How Does Bladder Exstrophy Impact Mental Health?
A new study finds that patients’ mental health and quality of life change as they grow to adulthood.
By Katie Sweeney
Research from the Division of Urology at Children’s Hospital Los Angeles is shedding new light on an area that traditionally has received scant attention: How do bladder exstrophy and related conditions affect an individual’s mental health and quality of life?
To answer this question, a team led by Evalynn Vasquez, MD, MBA, and Michelle SooHoo, PhD, conducted an extensive scoping review of published articles on the exstrophy-epispadias complex—a group of rare congenital conditions affecting the urinary system that often result in incontinence.
Team members have presented the study at the Society of Pediatric Urology Fall Congress, the 32nd European Society for Paediatric Urology Congress and the Canadian Urological Association Annual Meeting—where it received the Best Pediatric Poster award.
“There hasn’t been a good understanding of how these conditions, as well as the surgeries to treat them, impact mental health and quality of life,” says Dr. SooHoo, a full-time, dedicated psychologist in the Division of Urology. “Our goal was to synthesize the existing literature so we could see what has been studied, and where the gaps are.”
Very few studies have looked specifically at mental health in these patients. But buried deep within papers focused on exstrophy surgical procedures, the team discovered insights and findings around mental health, psychosocial functioning and quality of life outcomes.
The group screened more than 5,400 papers and included 66 articles in the review, comprising results from 2,148 unique patients. Their research uncovered several key themes:
- Mental health and quality of life change across the life course. Not surprisingly, the study found that children and adults with exstrophy express mental health challenges differently. Children are more likely to externalize frustrations—through tantrums or disruptive behaviors—while adolescents and adults tend to internalize them, often causing symptoms of anxiety.
Are those symptoms enough to warrant a diagnosis of anxiety? “The published research is not clear on that point,” Dr. SooHoo says. “That is a gap we want to fill in the future.”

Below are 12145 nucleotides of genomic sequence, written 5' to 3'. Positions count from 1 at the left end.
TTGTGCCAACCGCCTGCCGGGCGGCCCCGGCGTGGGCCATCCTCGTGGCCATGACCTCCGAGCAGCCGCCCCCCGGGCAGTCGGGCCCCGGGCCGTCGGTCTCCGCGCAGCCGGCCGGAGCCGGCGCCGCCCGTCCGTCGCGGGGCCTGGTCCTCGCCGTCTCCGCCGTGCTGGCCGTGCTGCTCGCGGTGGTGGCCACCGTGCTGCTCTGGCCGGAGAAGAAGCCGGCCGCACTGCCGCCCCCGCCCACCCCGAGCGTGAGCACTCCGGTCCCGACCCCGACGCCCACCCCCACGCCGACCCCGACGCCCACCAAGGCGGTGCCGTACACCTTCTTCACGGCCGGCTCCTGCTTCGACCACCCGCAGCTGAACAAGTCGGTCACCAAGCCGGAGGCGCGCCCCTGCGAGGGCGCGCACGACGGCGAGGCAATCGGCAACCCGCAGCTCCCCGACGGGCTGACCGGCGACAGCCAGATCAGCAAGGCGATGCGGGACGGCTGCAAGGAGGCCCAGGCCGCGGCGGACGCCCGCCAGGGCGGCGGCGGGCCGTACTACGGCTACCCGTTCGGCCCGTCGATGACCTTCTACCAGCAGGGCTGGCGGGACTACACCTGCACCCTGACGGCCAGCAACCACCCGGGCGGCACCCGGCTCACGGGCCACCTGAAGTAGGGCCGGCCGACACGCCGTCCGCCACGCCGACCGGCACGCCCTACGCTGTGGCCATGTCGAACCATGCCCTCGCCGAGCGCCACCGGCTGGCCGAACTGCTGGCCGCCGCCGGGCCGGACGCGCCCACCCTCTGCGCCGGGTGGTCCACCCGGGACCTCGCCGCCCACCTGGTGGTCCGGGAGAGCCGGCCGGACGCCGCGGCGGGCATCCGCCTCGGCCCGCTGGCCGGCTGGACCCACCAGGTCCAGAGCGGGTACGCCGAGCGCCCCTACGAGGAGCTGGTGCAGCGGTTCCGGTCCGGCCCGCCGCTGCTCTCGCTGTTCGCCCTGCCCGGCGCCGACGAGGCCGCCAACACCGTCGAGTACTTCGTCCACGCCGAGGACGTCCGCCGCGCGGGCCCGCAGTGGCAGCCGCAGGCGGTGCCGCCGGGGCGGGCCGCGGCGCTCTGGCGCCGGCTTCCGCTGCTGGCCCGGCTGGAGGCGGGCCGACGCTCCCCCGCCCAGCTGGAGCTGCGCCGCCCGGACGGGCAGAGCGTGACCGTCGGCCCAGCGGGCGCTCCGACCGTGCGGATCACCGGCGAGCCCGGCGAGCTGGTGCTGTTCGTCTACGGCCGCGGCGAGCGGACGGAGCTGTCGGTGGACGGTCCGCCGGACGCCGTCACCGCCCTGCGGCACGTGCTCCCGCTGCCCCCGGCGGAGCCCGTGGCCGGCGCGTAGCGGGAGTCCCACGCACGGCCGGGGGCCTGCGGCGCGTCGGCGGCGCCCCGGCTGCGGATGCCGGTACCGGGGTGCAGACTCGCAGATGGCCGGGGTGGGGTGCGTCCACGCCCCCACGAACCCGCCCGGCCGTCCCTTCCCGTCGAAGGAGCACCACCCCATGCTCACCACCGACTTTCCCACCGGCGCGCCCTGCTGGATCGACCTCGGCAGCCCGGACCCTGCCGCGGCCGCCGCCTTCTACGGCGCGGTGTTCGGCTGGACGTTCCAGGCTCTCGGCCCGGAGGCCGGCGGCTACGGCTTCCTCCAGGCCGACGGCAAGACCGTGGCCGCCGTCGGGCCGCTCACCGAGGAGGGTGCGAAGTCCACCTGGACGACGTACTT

- For children, quality of life improves after surgery. In general, children experienced a higher quality of life after reconstructive surgery. That gain is likely due to being continent and able to participate in more activities with their peers.
- Adolescents can struggle with self-care. Both adolescents and adults reported lower quality of life after surgery in two areas: general health and self-care. Papers in the review did not provide details, but the researchers believe it is most likely because patients must routinely empty their bladders via catheterization after surgery.
“We see this in the literature in other areas, where adolescents in general have a harder time than children in taking care of their chronic illnesses,” Dr. SooHoo says. “That difficulty can continue into adulthood as well.”
- Overall quality of life is equal to the general population. With the exception of health and self-care, though, the review found that many individuals with exstrophy report a quality of life that matches that of their peers.
Assessing surgical readiness
Dr. Vasquez, Associate Chief of Urology at CHLA, says the results highlight the need for psychological support for children with bladder exstrophy and related conditions.
Children’s Hospital Los Angeles is one of just three centers in the country to have a full-time psychologist dedicated specifically to supporting patients and families in pediatric urology.
“I would encourage other pediatric urologists to refer their patients to a psychologist as part of their care management,” Dr. Vasquez says. “This is a population of young people who have unique experiences and needs.”
The researchers’ next step is to complete a prospective study on how to better prepare children and families psychologically for urinary reconstructive surgeries. Dr. SooHoo and the team are conducting in-depth interviews with children and parents of children who have undergone these surgeries in the past five years at Children’s Hospital Los Angeles.
“It’s critical that patients and families are psychologically ready for this major reconstruction,” Dr. Vasquez says. “Our goal is to learn from other families’ experiences to enhance pre-surgical screening for readiness and provide patients with more resources to support their mental health and well-being.”
Additional co-authors on the review poster were Zoë Baker, PhD, MPH; Lynn Kysh, MLIS; YuDing Wang, MD, MSc; Arthi Hannallah, MD; Zorash Montano, PhD; and Joan Ko, MD.